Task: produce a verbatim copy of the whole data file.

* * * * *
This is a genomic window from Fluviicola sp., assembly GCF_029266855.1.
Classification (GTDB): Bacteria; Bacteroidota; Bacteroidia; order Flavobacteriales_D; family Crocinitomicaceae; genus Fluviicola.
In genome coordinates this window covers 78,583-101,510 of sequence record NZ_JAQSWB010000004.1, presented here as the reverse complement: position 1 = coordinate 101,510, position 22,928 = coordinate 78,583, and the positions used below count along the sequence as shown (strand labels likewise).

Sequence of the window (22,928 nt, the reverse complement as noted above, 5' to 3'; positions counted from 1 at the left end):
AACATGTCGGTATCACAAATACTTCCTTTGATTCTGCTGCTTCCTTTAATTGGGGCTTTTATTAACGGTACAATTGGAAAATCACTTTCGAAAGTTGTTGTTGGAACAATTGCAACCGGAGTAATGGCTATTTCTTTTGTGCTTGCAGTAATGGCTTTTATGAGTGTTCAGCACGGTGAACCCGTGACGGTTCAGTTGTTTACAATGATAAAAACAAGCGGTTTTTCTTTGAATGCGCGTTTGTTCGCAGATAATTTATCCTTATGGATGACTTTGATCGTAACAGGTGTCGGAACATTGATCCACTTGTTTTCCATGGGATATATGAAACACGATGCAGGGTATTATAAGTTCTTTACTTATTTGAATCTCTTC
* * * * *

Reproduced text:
This is a genomic window from Fluviicola sp., assembly GCF_029266855.1.
Classification (GTDB): Bacteria; Bacteroidota; Bacteroidia; order Flavobacteriales_D; family Crocinitomicaceae; genus Fluviicola.
In genome coordinates this window covers 78,583-101,510 of sequence record NZ_JAQSWB010000004.1, presented here as the reverse complement: position 1 = coordinate 101,510, position 22,928 = coordinate 78,583, and the positions used below count along the sequence as shown (strand labels likewise).

Sequence of the window (22,928 nt, the reverse complement as noted above, 5' to 3'; positions counted from 1 at the left end):
AACATGTCGGTATCACAAATACTTCCTTTGATTCTGCTGCTTCCTTTAATTGGGGCTTTTATTAACGGTACAATTGGAAAATCACTTTCGAAAGTTGTTGTTGGAACAATTGCAACCGGAGTAATGGCTATTTCTTTTGTGCTTGCAGTAATGGCTTTTATGAGTGTTCAGCACGGTGAACCCGTGACGGTTCAGTTGTTTACAATGATAAAAACAAGCGGTTTTTCTTTGAATGCGCGTTTGTTCGCAGATAATTTATCCTTATGGATGACTTTGATCGTAACAGGTGTCGGAACATTGATCCACTTGTTTTCCATGGGATATATGAAACACGATGCAGGGTATTATAAGTTCTTTACTTATTTGAATCTCTTC